A Chinese restaurant in New York. Photo: David LeFranc/Gamma-Rapho via Getty Images

It’s very old news that MSG is, in fact, absolutely fine and a naturally occurring compound found in seaweed, tomatoes, and everything else you describe as having umami. MSG is, essentially, just concentrated umami. So it feels like a bit of a surprise, to Grub anyway, that the Merriam-Webster dictionary still has a straight-up definition of Chinese restaurant syndrome, which is entangled in racist and xenophobic attitudes toward Chinese people and, thereby, food.

As a term, Chinese restaurant syndrome dates back to 1968, as Vice points out, when the New England Journal of Medicine published a letter by Dr. Robert Ho Man Kwok in which he used the phrase and described symptoms like numbness after eating at Chinese restaurants. It’s been challenged in the past, including over the last decade by figures like food scientist and author Harold McGee and Momofuku man David Chang.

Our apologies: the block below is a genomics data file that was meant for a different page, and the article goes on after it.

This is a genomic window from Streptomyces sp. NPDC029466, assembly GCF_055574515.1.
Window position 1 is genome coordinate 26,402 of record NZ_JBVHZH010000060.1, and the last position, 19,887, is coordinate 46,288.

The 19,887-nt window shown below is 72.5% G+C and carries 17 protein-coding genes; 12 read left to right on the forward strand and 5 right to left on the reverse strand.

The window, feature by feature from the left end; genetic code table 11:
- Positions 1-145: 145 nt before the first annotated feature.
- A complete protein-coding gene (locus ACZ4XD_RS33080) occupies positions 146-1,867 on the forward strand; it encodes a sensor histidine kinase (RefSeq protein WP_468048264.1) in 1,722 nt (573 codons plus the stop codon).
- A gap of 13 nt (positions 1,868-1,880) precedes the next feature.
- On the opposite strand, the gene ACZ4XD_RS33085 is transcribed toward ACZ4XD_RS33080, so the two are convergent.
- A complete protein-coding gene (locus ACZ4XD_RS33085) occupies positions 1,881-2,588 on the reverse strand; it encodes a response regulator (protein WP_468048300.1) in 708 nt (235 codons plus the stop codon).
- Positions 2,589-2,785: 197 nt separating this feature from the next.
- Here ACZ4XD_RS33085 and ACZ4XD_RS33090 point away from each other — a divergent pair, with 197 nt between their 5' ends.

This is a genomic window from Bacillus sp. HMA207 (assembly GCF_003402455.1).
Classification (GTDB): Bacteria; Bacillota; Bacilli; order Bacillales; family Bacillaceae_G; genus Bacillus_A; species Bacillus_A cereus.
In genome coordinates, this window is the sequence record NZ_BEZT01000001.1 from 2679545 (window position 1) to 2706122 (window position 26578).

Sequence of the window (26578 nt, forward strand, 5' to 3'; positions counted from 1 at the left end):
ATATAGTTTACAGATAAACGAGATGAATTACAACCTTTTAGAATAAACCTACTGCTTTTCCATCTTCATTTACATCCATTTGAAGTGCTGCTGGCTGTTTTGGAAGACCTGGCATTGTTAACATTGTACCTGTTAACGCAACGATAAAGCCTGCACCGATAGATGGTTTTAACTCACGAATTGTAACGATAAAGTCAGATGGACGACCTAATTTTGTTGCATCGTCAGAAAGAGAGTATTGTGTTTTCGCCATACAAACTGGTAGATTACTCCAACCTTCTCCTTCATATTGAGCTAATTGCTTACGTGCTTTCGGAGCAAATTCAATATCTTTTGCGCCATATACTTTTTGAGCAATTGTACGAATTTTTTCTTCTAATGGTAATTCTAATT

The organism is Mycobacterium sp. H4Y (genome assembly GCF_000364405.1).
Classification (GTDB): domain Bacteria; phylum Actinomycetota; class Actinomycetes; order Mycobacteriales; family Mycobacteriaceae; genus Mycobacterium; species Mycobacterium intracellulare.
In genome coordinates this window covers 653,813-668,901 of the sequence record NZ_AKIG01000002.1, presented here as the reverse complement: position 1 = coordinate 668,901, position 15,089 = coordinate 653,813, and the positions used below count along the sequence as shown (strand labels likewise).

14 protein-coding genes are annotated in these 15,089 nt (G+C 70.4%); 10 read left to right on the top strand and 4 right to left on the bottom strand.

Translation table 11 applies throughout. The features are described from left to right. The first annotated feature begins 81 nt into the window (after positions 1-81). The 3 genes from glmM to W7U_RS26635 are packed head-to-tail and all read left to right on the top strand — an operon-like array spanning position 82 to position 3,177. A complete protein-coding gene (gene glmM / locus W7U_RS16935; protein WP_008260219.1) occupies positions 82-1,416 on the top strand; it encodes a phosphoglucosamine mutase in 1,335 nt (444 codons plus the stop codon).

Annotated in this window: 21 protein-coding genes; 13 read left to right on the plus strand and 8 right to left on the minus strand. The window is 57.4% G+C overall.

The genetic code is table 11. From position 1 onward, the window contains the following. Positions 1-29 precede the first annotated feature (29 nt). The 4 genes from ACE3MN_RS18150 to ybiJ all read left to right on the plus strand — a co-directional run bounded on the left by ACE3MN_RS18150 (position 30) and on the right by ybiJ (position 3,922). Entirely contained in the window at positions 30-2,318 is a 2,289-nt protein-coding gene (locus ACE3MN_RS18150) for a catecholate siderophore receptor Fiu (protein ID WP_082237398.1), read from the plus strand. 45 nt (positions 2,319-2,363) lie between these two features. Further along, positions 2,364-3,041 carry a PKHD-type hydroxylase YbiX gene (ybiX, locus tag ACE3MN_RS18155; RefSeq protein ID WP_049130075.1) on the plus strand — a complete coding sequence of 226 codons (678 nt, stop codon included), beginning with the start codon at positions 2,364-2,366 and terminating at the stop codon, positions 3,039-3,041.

This week, chef and author Eddie Huang and TV host Jeanne Mai called out Merriam-Webster, the woke dictionary, on social media. Their tweets are part of the #redefineCRS campaign from Ajinomoto, the Japanese company started by the chemist who discovered how to isolate MSG. Over email to the New York Times, Huang spoke for, well, everyone who knows writing, “I was shocked that Chinese Restaurant Syndrome was an actual term in a dictionary.” Mai added to the paper that hearing the definition “hurt because I know it’s steeped in decades of xenophobia” but doesn’t believe it “should be simply removed” but redefined.

In response to the campaign, Merriam-Webster senior editor Emily Brewster tells Vice they don’t have records of anyone contacting them about the term before and that the entry will be reviewed. She also added that the dictionary’s aim is to provide accurate information about the meaning of words, including “providing information about whether a use is offensive or dated.”
In a comment to the Times, Brewster writes over email, “we record the language — we do not create, sanction or promote any specific words; the language’s speakers do this, and we provide a record of this use.”